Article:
Table 1. Anthropometric data of the subjects                                          

 

Subject №1

Subject  №2

Subject  №3

Subject  №4

Height (cm)

177,7

181,0

184,3

185,8

Weight (kg)

67,3

70,1

75,6

78,2

 

Results and discussion. Right before a motor task the subjects are in a stationary position, so the most obvious and reliable indicator of the onset of an attack and the onset of counter-actions is to change the coordinates of one of the markers attached to the striking arm. We’ve chosen a marker on the wrist joint to analyze it. However, in this case, the tester is to determine for each individual record along which of the three axes the movement has started earlier. This index may vary depending on the individual characteristics of the subject’s technique and also on his location relative to the general coordinate system, which is assigned by the measurement system. In addition, it should be noted that due to the high shooting frequency the visual analysis of displacement diagrams is not very effective, since the onset of a motion is shown on them with minimal changes that can be hardly identified (Fig. 2). Thus, the tester has to handle an array of values ​​the diagram is made of to accurately determine the appropriate moment.

Fig. 2. The diagrams of dislocation markers (axis Y, running parallel to combat interaction), attached to the wrist joint of the striking arm of attacked and attacking wrestlers. The onset of attack and counter-actions is marked on the diagrams. The interval between the marks - response time (RT) of attacking wrestler.

Therefore, a it was resolved to use another criterion – velocity (of the same marker), which is an integral indicator reflecting the marker movement along all three axes. Having analyzed the velocity diagrams, we found a common pattern for all subjects: the beginning of attack and counter-actions is characterized by a sharp rise in the diagram relative to the zero contour (Figure 3), which in most cases helps to locate the desired time using only visual analysis. It has been found that the onset of action, defined using the velocity diagram, coincides with the time determined by the displacement diagram, that indicates the reliability of the chosen criterion (Fig. 2, 3).

Fig. 3. The velocity diagrams of markers, attached to the wrist joint of the striking arm of attacked and attacking wrestlers. The onset of attack and counter-actions is marked on the diagrams. The interval between the marks - response time (RT) of the one who attacks.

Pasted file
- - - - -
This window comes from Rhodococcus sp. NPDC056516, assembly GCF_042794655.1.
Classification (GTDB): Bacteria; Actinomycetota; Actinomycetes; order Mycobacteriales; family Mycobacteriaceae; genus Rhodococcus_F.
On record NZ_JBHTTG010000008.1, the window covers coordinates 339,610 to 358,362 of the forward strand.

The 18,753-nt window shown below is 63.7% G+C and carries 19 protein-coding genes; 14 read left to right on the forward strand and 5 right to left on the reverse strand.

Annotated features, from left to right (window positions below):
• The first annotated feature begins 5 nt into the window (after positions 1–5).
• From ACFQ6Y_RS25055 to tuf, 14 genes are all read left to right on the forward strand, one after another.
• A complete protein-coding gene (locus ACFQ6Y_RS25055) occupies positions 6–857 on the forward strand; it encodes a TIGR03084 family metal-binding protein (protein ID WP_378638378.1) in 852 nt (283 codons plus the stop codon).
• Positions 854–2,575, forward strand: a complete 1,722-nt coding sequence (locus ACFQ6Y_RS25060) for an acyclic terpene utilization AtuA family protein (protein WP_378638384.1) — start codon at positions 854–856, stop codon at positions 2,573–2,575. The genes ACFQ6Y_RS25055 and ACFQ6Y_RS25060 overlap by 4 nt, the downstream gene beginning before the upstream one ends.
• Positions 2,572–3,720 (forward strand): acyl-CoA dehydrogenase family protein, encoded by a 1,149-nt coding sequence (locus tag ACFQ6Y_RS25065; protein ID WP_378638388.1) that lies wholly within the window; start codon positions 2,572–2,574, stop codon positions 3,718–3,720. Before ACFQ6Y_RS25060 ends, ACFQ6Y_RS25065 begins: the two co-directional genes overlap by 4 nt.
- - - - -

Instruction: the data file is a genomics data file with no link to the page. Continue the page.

We calculated the response time for all subjects in each of the shot attempts using the identified criteria. The results are shown in Table 2.

The range of response time, displayed by the subjects in the experiment (167,2-184,0 ms), corresponds to the range of time of human simple response to a visual stimulus ( 150 - 224 ms), which also confirms the reliability of the chosen criterion [1].

The present study concerns measuring latency of a simple reaction as an example. The technique ensures measuring the time of the latent period and the duration of the motor component of various types of complex response, promoting the potentials for researching the peculiarities of responses of combatants to various technical and tactical actions.

Further researches and automatization of the kinematic analysis are assumed to facilitate the application of such technologies not only as research methods, but as a method of assessment of the athletes' speed and power fitness and in educational monitoring.

Table 2. Response time shown by subjects in the experiment

Attempt

Response time (ms)

Subject №1

Subject №2

Subject №3

Subject №4

1

172

160

232

184

2

164

180

164

168

3

184

156

208

152

4

128

168

212

156

5

180

208

168

196

6

184

164

188

160

7

164

172

176

180

8

176

216

172

164

9

176

172

156

192

10

144

212

164

192

 

167,2

180,8

184,0

174,4

σ

18,3

22,6

25,2

16,4

 

References

  1. Boyko, E.I. Human response time / E.I. Boyko. – Moscow: Meditsina, 1964. (In Russian)
  2. Nikandrov, V.V. Psychomotor system: study guide / V.V. Nikandrov. – St.Petersburg: Rech, 2004. – 104 P. (In Russian)
  3. Farfel’, V.S. Motion control in sport / V.S. Farfel’. – 2nd ed., ster. – Moscow: Sovetsky sport, 2011. – 202 P. (In Russian)
  4. Bideau, B., Multon, F., Fradet, L., Arnaldi, B., and Delamarche, P. Using virtual reality to analyze links between handball thrower kinematics and goalkeeper's reactions // Neuroscience Letters. 2004. V. 3 (72). P. 119-122.
  5. Chuanjin, L. Research on application and development of competitive sport simulation based on virtual reality technology // Advanced Material Research. 2011, pp. 179-180, pp. 1063-1068.
  6. Owings, T.M., Lancianese, S.L., Lampe, E.M., Grabiner, M.D. Influence of ball velocity, attention, and age on response time for a simulated catch // Medicine and Science in Sports and Exercise. 2003. V. 35 (8). P. 1397-1405.
  7. Witte, K., Emmermacher, P., Bandow, N., Masik, S. Usage of virtual reality technology to study reactions in karate-kumite // International Journal of Sport Science and Engineering. 2012. V. 6 (1). P. 17-24.

 

Author’s contacts: Tabularasa86@yandex.ru